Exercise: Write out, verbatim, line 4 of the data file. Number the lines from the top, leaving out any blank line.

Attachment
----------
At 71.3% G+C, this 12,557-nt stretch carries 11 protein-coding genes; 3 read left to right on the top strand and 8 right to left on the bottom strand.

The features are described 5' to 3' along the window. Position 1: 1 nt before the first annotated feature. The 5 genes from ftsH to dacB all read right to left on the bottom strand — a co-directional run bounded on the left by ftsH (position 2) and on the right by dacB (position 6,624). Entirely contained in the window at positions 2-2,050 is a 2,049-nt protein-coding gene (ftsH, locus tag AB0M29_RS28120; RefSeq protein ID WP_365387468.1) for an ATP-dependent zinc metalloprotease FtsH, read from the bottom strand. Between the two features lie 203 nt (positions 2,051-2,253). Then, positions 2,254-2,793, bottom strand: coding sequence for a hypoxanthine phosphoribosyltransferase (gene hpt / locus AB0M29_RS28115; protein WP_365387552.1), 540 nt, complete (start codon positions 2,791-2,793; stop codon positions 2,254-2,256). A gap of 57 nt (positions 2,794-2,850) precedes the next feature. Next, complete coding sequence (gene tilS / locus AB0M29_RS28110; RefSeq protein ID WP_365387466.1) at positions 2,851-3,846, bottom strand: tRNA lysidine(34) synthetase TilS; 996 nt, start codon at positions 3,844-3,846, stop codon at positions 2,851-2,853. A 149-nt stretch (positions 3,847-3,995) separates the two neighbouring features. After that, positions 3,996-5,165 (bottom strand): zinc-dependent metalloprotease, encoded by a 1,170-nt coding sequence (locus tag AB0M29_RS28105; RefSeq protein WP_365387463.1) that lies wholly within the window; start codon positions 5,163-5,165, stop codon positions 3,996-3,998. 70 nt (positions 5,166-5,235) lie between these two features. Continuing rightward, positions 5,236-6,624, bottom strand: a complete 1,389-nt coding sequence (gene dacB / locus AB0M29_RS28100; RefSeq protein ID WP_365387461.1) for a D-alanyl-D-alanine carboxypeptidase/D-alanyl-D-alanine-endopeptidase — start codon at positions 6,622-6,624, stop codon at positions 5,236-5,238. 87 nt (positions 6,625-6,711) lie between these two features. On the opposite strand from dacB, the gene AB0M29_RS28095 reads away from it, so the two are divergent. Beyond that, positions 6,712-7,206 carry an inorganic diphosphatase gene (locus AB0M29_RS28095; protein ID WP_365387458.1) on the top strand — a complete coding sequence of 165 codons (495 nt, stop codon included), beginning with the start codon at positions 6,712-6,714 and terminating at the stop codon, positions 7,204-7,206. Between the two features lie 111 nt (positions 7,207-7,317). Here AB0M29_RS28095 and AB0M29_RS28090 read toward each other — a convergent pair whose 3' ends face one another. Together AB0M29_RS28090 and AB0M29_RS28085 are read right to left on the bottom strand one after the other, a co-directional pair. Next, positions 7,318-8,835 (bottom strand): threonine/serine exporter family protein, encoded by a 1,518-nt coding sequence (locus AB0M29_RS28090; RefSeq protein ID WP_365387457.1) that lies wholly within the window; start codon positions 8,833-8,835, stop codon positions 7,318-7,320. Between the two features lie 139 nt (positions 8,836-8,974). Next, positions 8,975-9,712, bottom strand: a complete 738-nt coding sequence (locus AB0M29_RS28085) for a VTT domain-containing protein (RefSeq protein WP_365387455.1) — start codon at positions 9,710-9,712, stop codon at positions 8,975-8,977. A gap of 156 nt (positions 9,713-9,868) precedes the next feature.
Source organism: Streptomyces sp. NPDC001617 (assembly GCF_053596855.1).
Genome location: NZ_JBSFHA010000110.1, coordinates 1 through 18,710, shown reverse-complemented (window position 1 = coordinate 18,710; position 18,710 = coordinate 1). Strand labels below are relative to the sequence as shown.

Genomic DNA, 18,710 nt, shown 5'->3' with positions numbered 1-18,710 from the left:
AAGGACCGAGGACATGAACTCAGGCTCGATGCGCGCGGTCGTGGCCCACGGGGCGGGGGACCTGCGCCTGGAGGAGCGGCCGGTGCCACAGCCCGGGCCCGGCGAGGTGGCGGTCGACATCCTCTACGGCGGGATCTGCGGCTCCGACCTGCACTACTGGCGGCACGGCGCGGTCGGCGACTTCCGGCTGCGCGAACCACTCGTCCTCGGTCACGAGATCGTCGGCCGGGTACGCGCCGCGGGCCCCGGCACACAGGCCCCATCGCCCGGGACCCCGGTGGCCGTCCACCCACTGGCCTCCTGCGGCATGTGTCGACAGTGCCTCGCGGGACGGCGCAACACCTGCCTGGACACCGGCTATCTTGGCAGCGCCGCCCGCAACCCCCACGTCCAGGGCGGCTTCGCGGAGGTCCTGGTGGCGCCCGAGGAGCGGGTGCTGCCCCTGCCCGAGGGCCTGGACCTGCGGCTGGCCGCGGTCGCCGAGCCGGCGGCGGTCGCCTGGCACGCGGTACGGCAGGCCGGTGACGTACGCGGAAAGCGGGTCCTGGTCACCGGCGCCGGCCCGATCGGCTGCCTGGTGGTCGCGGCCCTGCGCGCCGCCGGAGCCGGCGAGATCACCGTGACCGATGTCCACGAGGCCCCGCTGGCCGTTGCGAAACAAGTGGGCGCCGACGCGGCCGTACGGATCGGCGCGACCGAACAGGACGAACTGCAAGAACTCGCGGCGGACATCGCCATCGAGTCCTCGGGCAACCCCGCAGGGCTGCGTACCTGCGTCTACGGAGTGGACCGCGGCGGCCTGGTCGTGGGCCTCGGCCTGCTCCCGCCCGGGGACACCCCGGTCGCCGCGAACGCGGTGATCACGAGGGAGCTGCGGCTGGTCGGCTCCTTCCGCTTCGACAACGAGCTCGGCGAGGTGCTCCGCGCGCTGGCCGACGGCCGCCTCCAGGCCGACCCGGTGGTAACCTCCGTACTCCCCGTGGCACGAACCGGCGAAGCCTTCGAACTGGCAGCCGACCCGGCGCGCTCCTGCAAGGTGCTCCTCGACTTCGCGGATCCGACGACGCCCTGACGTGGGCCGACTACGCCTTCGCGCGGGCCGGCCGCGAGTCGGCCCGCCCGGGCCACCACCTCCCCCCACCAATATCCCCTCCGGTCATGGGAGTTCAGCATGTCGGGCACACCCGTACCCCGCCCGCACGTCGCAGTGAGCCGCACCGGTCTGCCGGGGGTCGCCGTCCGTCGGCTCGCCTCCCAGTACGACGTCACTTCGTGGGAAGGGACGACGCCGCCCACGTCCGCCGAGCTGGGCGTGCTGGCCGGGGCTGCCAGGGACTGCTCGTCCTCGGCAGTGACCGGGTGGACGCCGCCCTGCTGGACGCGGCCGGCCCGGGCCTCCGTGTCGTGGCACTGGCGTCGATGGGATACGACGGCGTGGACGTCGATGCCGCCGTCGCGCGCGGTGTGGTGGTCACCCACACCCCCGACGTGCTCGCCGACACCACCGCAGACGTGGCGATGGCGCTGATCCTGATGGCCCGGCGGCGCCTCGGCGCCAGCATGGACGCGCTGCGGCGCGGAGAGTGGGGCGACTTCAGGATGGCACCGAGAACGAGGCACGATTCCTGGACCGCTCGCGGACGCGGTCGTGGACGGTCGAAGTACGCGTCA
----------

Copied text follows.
Genome location: NZ_JBSFHA010000110.1, coordinates 1 through 18,710, shown reverse-complemented (window position 1 = coordinate 18,710; position 18,710 = coordinate 1). Strand labels below are relative to the sequence as shown.